Pages tagged "Filter:Threatened Species"
New figures reveal scarcity of site visits to check on over 1m hectares of land clearing in Queensland
With more than 340,000 hectares of bushland cleared each year, Queensland continues to push threatened species to the brink of extinction. Only 21 field visits were carried out in 2022-2023, demonstrating that the Palaszczuk Government is leaving broadscale clearing unchecked. With the majority of clearing taking place in 'unregulated' lands known as Category X, it can now be revealed that there are remnant ecosystems, home to koalas and endangered reptiles within these areas that are not being protected.Read more
Queensland's natural environment will benefit if root-and-branch reform of the nation’s federal environment laws remains consistent with the goal of ending extinctions.
Yesterday's targeted consultation on the long-awaited Nature Positive law reform is the first of a number, as the Federal Government works to finalise laws that can deliver on Tanya Plibersek's courageous promise to end extinctions in Australia.
Queensland Conservation Council, the state's peak environment body, welcomed measures including the commitment to nature-positive outcomes in decision-making and a stronger independent Environmental Protection Agency, but flagged the risk of laws being watered down, with proposed community enforcement rights to ensure federal laws not in the draft.
Dave Copeman, Director of Queensland Conservation Council, said:
"These laws are a once in a generation chance to fix our broken nature laws. The Environmental Protection Biodiversity Conservation Act is meant to protect biodiversity, but Queensland’s koalas, gliders, white-throated snapping turtles, elegant frogs, yakka skinks and gouldian finches are on the brink of extinction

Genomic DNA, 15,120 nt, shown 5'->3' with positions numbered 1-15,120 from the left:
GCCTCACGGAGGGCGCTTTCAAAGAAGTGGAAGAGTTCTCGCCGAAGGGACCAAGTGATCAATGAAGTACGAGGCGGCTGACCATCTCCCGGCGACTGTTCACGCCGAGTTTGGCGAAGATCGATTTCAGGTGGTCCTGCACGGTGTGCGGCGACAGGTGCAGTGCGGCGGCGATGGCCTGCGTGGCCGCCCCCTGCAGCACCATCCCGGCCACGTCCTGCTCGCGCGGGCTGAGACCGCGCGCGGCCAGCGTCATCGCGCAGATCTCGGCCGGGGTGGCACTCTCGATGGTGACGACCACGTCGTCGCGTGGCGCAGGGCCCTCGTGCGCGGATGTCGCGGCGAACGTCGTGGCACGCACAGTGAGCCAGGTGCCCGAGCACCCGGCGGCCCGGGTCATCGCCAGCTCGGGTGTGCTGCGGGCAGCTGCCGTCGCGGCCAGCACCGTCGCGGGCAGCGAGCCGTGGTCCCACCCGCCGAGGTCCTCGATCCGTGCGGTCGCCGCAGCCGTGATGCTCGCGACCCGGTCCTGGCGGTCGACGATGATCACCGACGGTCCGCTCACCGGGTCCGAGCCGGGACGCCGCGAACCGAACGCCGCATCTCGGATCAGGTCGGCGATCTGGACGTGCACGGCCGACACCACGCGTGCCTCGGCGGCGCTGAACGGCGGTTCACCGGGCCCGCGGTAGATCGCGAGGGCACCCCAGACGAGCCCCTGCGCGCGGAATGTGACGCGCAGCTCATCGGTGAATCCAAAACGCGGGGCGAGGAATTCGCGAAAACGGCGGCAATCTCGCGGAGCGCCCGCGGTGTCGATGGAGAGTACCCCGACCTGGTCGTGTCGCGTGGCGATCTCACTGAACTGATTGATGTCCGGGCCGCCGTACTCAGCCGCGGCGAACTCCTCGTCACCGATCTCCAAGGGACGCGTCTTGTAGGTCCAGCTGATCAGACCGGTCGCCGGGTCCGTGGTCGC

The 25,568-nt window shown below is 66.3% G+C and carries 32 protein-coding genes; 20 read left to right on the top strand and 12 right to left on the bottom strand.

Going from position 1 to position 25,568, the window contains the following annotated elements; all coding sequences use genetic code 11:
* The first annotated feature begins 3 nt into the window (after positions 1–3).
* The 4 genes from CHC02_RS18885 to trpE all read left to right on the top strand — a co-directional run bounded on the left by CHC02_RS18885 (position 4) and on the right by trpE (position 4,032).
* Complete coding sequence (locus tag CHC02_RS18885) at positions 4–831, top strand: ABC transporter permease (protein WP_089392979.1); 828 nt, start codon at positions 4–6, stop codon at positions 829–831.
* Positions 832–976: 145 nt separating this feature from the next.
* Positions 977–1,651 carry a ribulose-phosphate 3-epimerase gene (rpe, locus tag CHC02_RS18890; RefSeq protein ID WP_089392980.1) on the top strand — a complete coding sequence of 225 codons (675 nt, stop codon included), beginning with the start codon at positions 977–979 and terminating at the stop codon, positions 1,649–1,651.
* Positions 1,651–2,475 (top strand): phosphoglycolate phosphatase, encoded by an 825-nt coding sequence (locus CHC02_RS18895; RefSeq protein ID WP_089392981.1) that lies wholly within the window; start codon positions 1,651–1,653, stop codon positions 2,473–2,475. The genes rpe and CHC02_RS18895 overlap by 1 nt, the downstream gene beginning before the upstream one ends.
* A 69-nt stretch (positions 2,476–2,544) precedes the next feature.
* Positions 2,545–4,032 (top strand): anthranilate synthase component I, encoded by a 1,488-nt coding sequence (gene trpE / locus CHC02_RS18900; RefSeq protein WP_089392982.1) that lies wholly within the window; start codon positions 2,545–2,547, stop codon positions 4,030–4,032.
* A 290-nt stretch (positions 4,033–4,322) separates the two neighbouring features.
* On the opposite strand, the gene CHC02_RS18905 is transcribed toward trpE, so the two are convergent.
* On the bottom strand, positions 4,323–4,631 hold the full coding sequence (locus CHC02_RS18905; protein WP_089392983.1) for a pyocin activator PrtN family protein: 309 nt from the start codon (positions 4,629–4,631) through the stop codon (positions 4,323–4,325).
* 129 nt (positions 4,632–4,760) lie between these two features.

The results are clear, our current laws are fundamentally failing, and projects that put the animals we love at risk keep getting approved.
"It's early days in this process, with yesterday's consultation just the first of many, but what I saw is root and branch reform of national environmental laws. There are some strong parts of what is proposed, including a strong commitment to achieving nature-positive outcomes in every decision.
"There is a proposal for a strong Environmental Protection Agency, with a CEO empowered to make decisions to protect and restore nature.
"But there are also some weaknesses that need to be addressed. Today's consultations included the proposed approval process, and they don't currently include any opportunity for the community to take actions when laws are not being enforced.
"We need so-called 'third party enforcement' provisions. Federal Government agencies aren't on the ground like community groups are, so local communities need to be able to take action when our species are being harmed.
"There are also strong forces seeking to water down stronger environmental protection.
"Right now, the Federal Government needs to hear from every Queenslander who cares about our koalas, our greater gliders, our regent honeyeaters and gouldian finches, that we want laws that protect the places and the species we love."
A new report to be launched on the Sunshine Coast today shows koalas face an existential threat from urban sprawl and greenfield development in South East Queensland.